What makes an education effective?

What makes an education effective? Is it high marks on standardized tests? Perhaps we can measure success by graduation rate. Or is there something more? As a past and likely future educator, I believe the effectiveness of an education lies in finding a way to open a student’s mind to possibility. I recall the days of my twenties—assisting a classroom of threes, fours, and fives—witnessing the reaction of a child who suddenly “gets it”. It was in those moments where I found my feelings of accomplishment.

Today, I have a school-age daughter and keeping her engaged in her schoolwork is its own reward. With the pull of technology ever-present, my wife and I compete with the tablet for the little one’s attention. Most days, she finishes her homework on the bus or at Mom-mom’s house, before we see her. A quick review shows whether she gave correct answers or if we need to review. We can’t be there for tests, so we have to ensure her grasp is firm while sitting at the dining room table.

We are engaged in our daughter’s education. We contact the teachers with concerns. My wife volunteers at the school when schedule permits. We talk to our daughter about what she’s learning. Despite our best efforts, our daughter does not bring home 100s. What are we doing wrong?

Across the country, children complete homework with no input from Mom or Dad or anyone else. Kids go to school with neither lunch nor money and are too shy or embarrassed to eat “free” lunch. Somewhere right now, a child knows the answer but is not going to speak up for fear that he’ll be ridiculed or she’ll be deemed not-cool.

Kids need to feel safe and secure and that they’re a part of something much larger. If, as a nation and as a society, we would impress upon our children that education is imperative, perhaps we can get every kid engaged in his and her own learning. Could we somehow let them know that they are the future and they’ll be standing in our shoes one day? Can’t we teach them how important they really are and that the fate of humanity rests on their shoulders?

Maybe we can simply tell them they are ok; it’s ok to fail a test or get an answer wrong. There’s a larger picture and they are both the artist and the subject. Maybe we can teach them that one of the primary goals of education is the love of learning and that they have time to learn this. In the meantime, enjoy the journey. It gets lost too often in the deadlines and the finite grading scales.

This is my first post to edu|FOCUS. I chose not to tackle funding issues or the evils of homogenized learning and standardized tests. There’s plenty of time for all that. What kind of father would I be—what kind of educator—if I tell my daughter to take her time while doing her math and then I rush into the denser, deeper issues without first discussing fun?

Let’s make it fun to love learning. That’s an effective education!

Robert Gardner
Robert Gardner
rgardner74@yahoo.com
  • Nancy Pitts-Lewis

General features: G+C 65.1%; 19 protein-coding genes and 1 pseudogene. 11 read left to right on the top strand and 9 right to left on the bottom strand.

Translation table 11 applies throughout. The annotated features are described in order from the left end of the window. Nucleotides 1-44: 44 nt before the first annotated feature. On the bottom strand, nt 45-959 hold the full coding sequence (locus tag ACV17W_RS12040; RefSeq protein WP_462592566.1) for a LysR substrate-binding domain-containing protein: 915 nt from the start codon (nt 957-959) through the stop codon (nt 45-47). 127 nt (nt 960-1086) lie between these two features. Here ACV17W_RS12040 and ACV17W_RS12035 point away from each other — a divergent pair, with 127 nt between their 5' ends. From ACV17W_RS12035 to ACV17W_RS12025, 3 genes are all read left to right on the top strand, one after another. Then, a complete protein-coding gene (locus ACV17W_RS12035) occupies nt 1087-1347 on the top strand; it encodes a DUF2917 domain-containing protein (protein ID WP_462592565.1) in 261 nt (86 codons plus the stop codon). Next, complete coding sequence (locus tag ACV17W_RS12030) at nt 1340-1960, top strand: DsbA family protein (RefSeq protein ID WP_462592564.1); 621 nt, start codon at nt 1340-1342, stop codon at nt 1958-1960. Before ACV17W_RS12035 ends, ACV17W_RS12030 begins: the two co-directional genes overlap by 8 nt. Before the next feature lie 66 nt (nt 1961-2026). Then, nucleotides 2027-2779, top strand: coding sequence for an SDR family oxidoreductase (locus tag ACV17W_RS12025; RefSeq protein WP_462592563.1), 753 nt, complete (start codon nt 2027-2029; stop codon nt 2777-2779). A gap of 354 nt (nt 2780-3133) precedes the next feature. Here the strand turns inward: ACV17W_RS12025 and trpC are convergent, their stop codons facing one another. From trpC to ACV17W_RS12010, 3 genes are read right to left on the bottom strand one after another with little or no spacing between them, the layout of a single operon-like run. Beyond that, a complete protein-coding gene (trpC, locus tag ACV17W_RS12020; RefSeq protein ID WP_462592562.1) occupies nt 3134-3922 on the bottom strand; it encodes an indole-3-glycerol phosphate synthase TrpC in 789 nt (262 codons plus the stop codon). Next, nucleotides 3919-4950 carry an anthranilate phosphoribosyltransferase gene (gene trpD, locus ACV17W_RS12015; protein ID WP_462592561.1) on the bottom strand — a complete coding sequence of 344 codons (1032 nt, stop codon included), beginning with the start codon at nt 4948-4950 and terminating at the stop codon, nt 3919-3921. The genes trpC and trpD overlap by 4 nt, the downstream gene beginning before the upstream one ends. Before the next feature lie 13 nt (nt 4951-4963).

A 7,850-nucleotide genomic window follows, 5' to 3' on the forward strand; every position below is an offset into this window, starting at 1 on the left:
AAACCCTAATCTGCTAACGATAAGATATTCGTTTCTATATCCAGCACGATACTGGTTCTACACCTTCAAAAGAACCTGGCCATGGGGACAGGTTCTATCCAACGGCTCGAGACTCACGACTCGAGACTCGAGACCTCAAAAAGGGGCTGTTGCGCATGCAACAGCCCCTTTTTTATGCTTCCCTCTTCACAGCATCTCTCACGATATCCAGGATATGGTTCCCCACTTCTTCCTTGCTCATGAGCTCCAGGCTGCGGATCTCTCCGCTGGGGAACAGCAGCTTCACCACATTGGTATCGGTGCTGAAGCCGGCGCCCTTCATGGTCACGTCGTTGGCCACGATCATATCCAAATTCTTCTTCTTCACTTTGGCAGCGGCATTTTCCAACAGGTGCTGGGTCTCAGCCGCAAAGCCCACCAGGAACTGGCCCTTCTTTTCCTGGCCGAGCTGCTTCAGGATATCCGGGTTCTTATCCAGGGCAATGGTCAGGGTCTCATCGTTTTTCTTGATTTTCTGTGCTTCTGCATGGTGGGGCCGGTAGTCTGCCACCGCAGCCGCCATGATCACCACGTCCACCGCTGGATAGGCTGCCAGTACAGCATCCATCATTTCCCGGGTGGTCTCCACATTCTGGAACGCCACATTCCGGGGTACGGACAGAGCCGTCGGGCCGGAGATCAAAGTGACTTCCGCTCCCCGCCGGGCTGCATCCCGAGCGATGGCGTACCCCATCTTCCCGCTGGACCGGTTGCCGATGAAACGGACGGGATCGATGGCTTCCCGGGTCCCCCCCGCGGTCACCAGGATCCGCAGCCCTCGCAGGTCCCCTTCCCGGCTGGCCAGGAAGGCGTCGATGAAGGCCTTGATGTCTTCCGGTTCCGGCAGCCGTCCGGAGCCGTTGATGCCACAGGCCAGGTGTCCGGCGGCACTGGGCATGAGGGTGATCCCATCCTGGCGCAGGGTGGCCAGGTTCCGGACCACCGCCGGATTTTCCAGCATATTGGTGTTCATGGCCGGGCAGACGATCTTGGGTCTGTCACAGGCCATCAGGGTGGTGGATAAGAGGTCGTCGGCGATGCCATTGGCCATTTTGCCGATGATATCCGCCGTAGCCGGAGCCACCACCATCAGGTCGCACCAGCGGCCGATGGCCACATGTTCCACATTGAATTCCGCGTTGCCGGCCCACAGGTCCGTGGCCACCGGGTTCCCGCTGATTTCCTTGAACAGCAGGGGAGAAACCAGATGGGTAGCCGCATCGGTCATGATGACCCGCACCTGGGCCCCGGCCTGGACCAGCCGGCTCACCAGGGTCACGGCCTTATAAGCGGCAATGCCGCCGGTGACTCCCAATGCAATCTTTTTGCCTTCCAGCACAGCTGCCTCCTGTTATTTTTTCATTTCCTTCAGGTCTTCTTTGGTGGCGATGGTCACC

Hi Mr. Gardner. I’m a parent and an educator, so I understand your frustrations from both sides of the fence! You are an actively involved and supportive parent and you want to help your daughter do her best in school. From your post, you sound like you are doing exactly what you need to do to help her excel. I realize that the system puts high importance on grades, scores, GPA, etc., but I believe that your biggest concern should be about her learning. Is she growing intellectually? Is she being challenged in school? Is she retaining the information? Does she enjoy class and her teacher? If you can say yes to these things, then you are winning! If she made 100s predominantly, I would be worried that she wasn’t getting enough of a challenge. I hope this point of view was helpful.

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  • CNow

    Rob, my daughter is in 5th grade, so I know the allure of the omnipresent tablets/phones/etc. I have stressed to her that Social Studies, Phonics, and whatever other class is important, but not he end all be all. I think we as parents often focus on grades too much. I mean my daughter is average, maybe a little above in some areas, and she loves singing/dancing/theater. She isn’t going to be the next Curie or Copernicus…but she may be successful on stage in plays and the like…so I stress that. As a kid, I despised that I was told what to learn…all the way into college. I think your entire college career should be your major and then electives. I remember nothing about my class “Post-Industrial Society”, but I do remember and use some things I learned in my Psych classes I took as an elective…because I was interested and wanted to learn. Similarly, today I will read a book I want to read..in HS I abhored that we were “forced” to read some Evelyn Waugh nonsense!

    • rg

      Absolutely, Chris. We want to see her happy and well-adjusted. But also to enjoy school and learning for what it is. It would be nice to see her pick up a book and read it without prompting or promise of a reward. I recall reading Beowulf in Durkin’s class. Tried reading it as an adult and nearly fell asleep on page 1.

      • CNow

        You are doing a great job. I think our job as parents is to expose kids to different things gently and let the kids figure out what they like…then we just focus and support that!

  • Fuzziness

    Good article. We definitely need to teach kids how to accept failure and use it to build success. And your point about making kids feel like they’re part of a bigger picture is a really good point too. Hope to see more articles from you!

    • rg

      Thank you, Fuzziness! I plan on adding my voice to the conversation…